There is no pressure like Q-School pressure

By Brandel ChambleeDecember 3, 2012, 2:00 pm

PGA Tour Q-School is the most frightening event in golf. Yes, majors carry far more weight, but only a few players at each major feel the pressure of potentially undergoing a life-changing experience. And other tours around the world have their own Q-Schools, but it is no secret that every player who plays for money dreams of playing on the PGA Tour, where the money and the courses are the best in the world.

Professional golfers get rich on the PGA Tour; lots of them, so rich that they don’t need to worry about money the rest of their lives and, in many cases, neither do their children. Every shot by every player at PGA Tour Q-School is hit with this knowledge – and the corresponding knowledge that the alternative to success may well be oblivion.

I first attempted Q-School in 1985. Fresh out of college, I made it to finals. At that time there was a 72-hole cut in the 108-hole event. I made that cut, and for the next two nights had to go to mandatory classes to learn the business of the PGA of America as well as the PGA Tour. Playing at the time for one of only 50 cards, I missed out and had to wait a year to try again. I tried and failed again in 1986. So in 1987 I decided to take a different approach.

The Last Q-School: Articles, videos and photos

After playing obscure mini-tours all over the world in 1985 and '86, I decided I would test myself against the best players in the world by playing in Monday qualifying for Tour events. These events, known as four-spotters because they typically offer four spots into that week’s event from a field of more than 100, seemed an unlikely way to try to support myself, but I was searching for a frame of mind. I also decided to try to qualify for the U.S. and British Opens, so I would spend the year in my own way playing at the highest level without a Tour card. I made the four-spotters at Phoenix, Hawaii and Las Vegas and qualified for both the U.S. and British Opens. Even though I didn’t make as much money as I had the previous two years playing in state opens, I felt like I had seen the best in the world. Now Q-School didn’t seem as daunting.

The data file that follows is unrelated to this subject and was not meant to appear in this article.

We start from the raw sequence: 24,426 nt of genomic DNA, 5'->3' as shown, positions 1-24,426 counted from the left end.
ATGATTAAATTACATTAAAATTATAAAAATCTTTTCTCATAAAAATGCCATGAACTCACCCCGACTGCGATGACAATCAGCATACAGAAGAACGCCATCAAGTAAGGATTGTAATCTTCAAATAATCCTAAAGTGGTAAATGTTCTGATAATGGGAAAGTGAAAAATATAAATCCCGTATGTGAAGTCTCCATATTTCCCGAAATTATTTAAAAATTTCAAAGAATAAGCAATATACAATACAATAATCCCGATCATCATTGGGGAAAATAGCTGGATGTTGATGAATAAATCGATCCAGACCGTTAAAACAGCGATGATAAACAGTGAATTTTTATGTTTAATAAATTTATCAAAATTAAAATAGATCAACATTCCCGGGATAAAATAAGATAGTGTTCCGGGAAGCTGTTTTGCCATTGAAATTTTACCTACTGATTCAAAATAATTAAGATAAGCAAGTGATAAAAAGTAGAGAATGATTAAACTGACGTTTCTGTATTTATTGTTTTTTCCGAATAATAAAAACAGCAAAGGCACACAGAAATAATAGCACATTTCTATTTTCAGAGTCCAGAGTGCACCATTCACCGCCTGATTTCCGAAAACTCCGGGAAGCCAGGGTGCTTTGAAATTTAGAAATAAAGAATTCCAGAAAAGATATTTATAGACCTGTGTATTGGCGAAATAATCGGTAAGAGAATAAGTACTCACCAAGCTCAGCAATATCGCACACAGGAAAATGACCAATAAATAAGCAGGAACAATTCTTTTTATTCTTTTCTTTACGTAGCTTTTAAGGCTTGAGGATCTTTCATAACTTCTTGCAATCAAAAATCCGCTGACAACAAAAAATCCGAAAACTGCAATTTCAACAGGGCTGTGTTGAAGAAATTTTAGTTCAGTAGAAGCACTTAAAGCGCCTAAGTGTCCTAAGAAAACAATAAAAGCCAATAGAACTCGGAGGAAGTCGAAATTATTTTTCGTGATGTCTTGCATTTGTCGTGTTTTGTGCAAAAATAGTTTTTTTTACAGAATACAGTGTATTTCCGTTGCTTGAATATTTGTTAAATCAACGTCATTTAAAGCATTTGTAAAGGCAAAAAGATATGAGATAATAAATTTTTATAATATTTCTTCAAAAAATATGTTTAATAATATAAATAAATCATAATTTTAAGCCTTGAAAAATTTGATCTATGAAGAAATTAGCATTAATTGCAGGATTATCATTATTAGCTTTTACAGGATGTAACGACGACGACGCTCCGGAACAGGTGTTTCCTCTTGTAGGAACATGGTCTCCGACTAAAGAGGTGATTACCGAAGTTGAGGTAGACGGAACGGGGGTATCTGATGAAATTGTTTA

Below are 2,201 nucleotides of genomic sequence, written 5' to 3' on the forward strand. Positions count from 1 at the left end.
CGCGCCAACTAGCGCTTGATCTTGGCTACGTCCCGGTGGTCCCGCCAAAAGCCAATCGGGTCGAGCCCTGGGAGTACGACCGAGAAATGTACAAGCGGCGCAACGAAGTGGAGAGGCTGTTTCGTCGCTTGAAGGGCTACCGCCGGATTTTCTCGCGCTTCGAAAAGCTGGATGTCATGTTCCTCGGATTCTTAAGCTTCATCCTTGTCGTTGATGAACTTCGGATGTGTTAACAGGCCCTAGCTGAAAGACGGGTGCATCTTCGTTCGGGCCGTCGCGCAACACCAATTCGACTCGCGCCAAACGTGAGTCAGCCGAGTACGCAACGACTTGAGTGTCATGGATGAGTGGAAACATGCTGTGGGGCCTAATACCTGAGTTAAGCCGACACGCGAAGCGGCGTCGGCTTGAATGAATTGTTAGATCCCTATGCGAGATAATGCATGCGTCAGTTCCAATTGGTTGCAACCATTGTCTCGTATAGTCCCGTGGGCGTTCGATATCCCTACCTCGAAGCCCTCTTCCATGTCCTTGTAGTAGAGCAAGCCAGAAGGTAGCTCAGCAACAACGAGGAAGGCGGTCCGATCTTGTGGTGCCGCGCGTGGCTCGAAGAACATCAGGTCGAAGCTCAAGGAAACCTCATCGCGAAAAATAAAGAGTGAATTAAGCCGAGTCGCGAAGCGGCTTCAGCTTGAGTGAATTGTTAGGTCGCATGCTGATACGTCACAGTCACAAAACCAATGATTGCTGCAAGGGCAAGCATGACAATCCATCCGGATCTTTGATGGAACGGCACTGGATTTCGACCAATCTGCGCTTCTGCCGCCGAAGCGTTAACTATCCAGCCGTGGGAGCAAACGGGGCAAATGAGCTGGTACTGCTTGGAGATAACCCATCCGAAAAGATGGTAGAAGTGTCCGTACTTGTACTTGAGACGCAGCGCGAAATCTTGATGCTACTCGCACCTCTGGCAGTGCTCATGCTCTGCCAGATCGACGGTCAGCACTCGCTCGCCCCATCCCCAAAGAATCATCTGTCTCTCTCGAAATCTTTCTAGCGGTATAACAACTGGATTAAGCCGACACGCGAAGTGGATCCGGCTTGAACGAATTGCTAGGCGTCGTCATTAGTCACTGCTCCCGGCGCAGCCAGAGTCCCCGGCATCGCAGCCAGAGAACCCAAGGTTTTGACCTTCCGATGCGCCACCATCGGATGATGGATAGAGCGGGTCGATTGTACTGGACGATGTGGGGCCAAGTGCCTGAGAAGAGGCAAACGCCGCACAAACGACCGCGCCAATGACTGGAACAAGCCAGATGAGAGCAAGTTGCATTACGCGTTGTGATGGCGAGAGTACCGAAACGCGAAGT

I entered the Fall Classic, as Q-School is known, determined not just to qualify, but to win. That attitude and the experience I had gained in 1987, competing against the best players in the world, proved comforting. I led Q-School after 36 holes and qualified with ease. My traveling companion, however, had a far more stressful week than I did.

Mark Brooks, my teammate at the University of Texas, a former first-team All-American, had played the Tour from 1984-87 without success and he arrived at the Fall Classic in financial distress and without an ounce of confidence. He was staying next door to me in the hotel and every night I could hear him on the phone to his loved ones, saying he didn’t know what he was going to do the next year should he fail at Q-School. He was well outside the number for the top 50 and as we made the 30-minute drive for the final round, neither of us spoke until we were pulling in to the course.

Mark had a dozen golf balls in his hands. Out of the heavy silence he started screaming at them.

'Whichever one of you is afraid of the dark, say so now and there are no hard feelings, I just won’t put you in,' he yelled. 'C’mon, you gutless balls, speak up!'

I looked at him, he smiled and we both started laughing.